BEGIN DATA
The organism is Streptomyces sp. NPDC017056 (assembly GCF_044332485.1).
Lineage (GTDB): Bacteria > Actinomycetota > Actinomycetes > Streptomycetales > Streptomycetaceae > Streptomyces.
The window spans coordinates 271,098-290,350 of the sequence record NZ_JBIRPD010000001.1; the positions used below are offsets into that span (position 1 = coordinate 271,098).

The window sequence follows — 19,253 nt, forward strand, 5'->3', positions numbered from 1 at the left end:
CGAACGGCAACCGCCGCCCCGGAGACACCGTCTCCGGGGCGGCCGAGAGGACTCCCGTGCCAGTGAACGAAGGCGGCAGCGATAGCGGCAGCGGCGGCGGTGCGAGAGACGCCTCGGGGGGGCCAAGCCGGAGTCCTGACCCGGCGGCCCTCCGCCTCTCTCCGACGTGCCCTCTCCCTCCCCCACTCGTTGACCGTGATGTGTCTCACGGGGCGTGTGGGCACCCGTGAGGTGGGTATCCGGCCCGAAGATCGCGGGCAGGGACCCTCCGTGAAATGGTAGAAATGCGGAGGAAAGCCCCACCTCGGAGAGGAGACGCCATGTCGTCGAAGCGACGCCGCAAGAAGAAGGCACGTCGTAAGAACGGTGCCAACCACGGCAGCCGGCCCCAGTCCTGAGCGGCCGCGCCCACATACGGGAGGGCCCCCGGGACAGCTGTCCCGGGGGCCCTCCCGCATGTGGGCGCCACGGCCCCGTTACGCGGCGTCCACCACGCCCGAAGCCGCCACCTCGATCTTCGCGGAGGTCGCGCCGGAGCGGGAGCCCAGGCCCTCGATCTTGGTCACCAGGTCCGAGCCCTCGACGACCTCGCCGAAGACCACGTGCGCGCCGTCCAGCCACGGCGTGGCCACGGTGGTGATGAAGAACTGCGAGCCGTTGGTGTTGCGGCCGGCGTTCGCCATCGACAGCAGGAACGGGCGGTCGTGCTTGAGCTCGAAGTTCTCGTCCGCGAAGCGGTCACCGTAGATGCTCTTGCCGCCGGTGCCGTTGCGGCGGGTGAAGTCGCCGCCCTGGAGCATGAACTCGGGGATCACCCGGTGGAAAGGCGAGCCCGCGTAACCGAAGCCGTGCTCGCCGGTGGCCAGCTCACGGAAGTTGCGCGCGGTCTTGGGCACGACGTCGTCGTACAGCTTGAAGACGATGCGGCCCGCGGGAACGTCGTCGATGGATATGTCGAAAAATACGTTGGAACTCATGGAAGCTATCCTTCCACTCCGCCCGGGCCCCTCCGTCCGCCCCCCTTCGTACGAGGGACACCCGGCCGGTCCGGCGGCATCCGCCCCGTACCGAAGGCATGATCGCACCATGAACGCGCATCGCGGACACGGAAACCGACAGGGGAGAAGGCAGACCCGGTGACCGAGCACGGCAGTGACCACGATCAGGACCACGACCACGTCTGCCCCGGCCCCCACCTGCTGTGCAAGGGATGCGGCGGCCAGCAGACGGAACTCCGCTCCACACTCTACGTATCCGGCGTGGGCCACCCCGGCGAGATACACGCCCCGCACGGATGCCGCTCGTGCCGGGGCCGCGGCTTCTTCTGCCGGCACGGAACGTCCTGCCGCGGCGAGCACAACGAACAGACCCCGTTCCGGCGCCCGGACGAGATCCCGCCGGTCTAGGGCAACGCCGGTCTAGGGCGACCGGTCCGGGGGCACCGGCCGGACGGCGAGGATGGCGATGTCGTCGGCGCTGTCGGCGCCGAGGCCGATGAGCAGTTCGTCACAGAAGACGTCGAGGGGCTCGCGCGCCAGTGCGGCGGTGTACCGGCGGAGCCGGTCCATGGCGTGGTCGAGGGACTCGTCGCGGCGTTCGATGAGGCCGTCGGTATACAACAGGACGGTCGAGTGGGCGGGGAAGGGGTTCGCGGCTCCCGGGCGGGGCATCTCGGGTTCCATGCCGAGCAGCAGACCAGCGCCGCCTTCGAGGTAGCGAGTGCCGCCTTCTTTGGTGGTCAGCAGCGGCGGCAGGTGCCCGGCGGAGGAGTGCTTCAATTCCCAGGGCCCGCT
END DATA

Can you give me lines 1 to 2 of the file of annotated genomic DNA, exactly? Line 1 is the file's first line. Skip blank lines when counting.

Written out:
The organism is Streptomyces sp. NPDC017056 (assembly GCF_044332485.1).
Lineage (GTDB): Bacteria > Actinomycetota > Actinomycetes > Streptomycetales > Streptomycetaceae > Streptomyces.